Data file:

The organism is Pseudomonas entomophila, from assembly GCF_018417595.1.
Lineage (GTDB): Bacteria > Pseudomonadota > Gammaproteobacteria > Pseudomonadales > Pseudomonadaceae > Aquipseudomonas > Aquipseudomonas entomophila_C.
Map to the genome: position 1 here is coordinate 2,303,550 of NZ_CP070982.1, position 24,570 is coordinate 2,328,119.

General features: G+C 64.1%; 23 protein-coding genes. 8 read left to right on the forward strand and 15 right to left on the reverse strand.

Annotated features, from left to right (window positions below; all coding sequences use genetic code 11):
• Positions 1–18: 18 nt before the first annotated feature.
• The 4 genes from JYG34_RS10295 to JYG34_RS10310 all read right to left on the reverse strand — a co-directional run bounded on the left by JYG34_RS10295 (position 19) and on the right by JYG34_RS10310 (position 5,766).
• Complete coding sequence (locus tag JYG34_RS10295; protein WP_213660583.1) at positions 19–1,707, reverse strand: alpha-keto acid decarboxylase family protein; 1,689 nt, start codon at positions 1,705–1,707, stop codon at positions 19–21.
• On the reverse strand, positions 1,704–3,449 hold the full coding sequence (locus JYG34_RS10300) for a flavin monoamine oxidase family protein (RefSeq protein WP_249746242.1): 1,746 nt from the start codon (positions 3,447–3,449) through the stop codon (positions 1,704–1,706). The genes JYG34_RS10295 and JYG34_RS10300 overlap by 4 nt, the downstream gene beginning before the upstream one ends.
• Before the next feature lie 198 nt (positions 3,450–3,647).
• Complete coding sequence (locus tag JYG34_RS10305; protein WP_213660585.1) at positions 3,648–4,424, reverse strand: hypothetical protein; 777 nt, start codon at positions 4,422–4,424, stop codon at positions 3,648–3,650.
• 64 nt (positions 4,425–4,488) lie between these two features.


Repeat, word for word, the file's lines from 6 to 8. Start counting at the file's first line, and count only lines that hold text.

• Positions 1–18: 18 nt before the first annotated feature.
• The 4 genes from JYG34_RS10295 to JYG34_RS10310 all read right to left on the reverse strand — a co-directional run bounded on the left by JYG34_RS10295 (position 19) and on the right by JYG34_RS10310 (position 5,766).
• Complete coding sequence (locus tag JYG34_RS10295; protein WP_213660583.1) at positions 19–1,707, reverse strand: alpha-keto acid decarboxylase family protein; 1,689 nt, start codon at positions 1,705–1,707, stop codon at positions 19–21.